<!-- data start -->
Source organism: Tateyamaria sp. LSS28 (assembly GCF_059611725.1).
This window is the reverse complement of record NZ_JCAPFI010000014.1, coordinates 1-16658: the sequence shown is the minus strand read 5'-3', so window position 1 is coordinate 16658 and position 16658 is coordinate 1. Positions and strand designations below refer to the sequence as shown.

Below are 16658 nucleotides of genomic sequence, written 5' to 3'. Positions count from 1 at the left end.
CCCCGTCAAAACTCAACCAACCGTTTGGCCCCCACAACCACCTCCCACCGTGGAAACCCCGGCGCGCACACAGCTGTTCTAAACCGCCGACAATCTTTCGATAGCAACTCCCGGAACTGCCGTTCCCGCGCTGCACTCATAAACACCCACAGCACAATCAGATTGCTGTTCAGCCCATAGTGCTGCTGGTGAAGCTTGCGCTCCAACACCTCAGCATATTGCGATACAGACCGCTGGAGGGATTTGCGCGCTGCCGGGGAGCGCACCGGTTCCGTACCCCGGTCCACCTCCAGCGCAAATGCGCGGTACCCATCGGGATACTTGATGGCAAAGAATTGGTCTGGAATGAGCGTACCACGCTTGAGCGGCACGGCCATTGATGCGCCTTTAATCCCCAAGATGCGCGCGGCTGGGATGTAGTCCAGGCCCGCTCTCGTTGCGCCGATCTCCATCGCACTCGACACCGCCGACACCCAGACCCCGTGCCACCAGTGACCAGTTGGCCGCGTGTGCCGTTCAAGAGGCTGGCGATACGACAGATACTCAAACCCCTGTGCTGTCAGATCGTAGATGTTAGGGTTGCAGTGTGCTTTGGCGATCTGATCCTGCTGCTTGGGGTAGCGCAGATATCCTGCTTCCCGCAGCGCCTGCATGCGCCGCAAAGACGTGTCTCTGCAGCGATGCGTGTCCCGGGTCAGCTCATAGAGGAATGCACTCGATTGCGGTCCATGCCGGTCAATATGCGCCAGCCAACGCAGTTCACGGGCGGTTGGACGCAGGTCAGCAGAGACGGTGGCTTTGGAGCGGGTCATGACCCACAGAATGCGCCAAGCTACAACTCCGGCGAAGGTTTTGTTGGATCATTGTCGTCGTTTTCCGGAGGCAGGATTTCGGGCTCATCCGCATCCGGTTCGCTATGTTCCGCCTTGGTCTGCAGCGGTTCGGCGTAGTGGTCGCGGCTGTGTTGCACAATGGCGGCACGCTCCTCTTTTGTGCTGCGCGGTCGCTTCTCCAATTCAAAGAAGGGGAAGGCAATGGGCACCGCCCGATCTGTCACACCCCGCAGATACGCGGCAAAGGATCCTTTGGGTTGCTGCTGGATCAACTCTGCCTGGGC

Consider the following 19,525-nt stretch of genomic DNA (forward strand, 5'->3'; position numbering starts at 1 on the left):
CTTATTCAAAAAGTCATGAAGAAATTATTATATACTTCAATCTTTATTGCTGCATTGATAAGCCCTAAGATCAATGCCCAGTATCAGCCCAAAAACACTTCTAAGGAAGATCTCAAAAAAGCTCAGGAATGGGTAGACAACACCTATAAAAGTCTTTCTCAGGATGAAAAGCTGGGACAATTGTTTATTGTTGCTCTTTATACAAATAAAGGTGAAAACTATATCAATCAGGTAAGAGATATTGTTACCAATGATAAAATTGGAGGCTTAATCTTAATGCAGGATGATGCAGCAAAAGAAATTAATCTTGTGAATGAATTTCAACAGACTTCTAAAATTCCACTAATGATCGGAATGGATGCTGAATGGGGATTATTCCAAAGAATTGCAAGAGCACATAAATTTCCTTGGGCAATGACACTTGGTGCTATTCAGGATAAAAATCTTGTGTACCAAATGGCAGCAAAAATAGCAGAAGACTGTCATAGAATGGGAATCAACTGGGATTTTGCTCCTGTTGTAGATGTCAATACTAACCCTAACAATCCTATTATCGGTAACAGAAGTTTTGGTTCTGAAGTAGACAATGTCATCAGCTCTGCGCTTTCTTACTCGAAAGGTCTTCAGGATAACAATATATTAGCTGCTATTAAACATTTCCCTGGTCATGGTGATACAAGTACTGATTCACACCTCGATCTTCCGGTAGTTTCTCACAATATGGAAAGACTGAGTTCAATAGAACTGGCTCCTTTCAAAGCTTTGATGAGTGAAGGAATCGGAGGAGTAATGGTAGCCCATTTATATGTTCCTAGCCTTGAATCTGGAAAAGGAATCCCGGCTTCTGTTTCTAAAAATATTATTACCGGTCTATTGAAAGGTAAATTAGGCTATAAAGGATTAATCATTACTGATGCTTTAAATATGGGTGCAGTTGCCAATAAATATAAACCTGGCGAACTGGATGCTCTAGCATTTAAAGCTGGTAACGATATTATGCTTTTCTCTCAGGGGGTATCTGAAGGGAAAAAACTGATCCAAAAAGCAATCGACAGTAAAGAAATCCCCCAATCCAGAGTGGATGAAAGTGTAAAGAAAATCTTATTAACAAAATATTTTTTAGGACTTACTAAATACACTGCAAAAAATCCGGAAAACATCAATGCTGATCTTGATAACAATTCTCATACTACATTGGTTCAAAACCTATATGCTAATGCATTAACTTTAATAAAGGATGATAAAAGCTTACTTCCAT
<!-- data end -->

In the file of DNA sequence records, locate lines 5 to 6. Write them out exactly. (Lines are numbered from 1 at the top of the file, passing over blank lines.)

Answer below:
Consider the following 19,525-nt stretch of genomic DNA (forward strand, 5'->3'; position numbering starts at 1 on the left):
CTTATTCAAAAAGTCATGAAGAAATTATTATATACTTCAATCTTTATTGCTGCATTGATAAGCCCTAAGATCAATGCCCAGTATCAGCCCAAAAACACTTCTAAGGAAGATCTCAAAAAAGCTCAGGAATGGGTAGACAACACCTATAAAAGTCTTTCTCAGGATGAAAAGCTGGGACAATTGTTTATTGTTGCTCTTTATACAAATAAAGGTGAAAACTATATCAATCAGGTAAGAGATATTGTTACCAATGATAAAATTGGAGGCTTAATCTTAATGCAGGATGATGCAGCAAAAGAAATTAATCTTGTGAATGAATTTCAACAGACTTCTAAAATTCCACTAATGATCGGAATGGATGCTGAATGGGGATTATTCCAAAGAATTGCAAGAGCACATAAATTTCCTTGGGCAATGACACTTGGTGCTATTCAGGATAAAAATCTTGTGTACCAAATGGCAGCAAAAATAGCAGAAGACTGTCATAGAATGGGAATCAACTGGGATTTTGCTCCTGTTGTAGATGTCAATACTAACCCTAACAATCCTATTATCGGTAACAGAAGTTTTGGTTCTGAAGTAGACAATGTCATCAGCTCTGCGCTTTCTTACTCGAAAGGTCTTCAGGATAACAATATATTAGCTGCTATTAAACATTTCCCTGGTCATGGTGATACAAGTACTGATTCACACCTCGATCTTCCGGTAGTTTCTCACAATATGGAAAGACTGAGTTCAATAGAACTGGCTCCTTTCAAAGCTTTGATGAGTGAAGGAATCGGAGGAGTAATGGTAGCCCATTTATATGTTCCTAGCCTTGAATCTGGAAAAGGAATCCCGGCTTCTGTTTCTAAAAATATTATTACCGGTCTATTGAAAGGTAAATTAGGCTATAAAGGATTAATCATTACTGATGCTTTAAATATGGGTGCAGTTGCCAATAAATATAAACCTGGCGAACTGGATGCTCTAGCATTTAAAGCTGGTAACGATATTATGCTTTTCTCTCAGGGGGTATCTGAAGGGAAAAAACTGATCCAAAAAGCAATCGACAGTAAAGAAATCCCCCAATCCAGAGTGGATGAAAGTGTAAAGAAAATCTTATTAACAAAATATTTTTTAGGACTTACTAAATACACTGCAAAAAATCCGGAAAACATCAATGCTGATCTTGATAACAATTCTCATACTACATTGGTTCAAAACCTATATGCTAATGCATTAACTTTAATAAAGGATGATAAAAGCTTACTTCCAT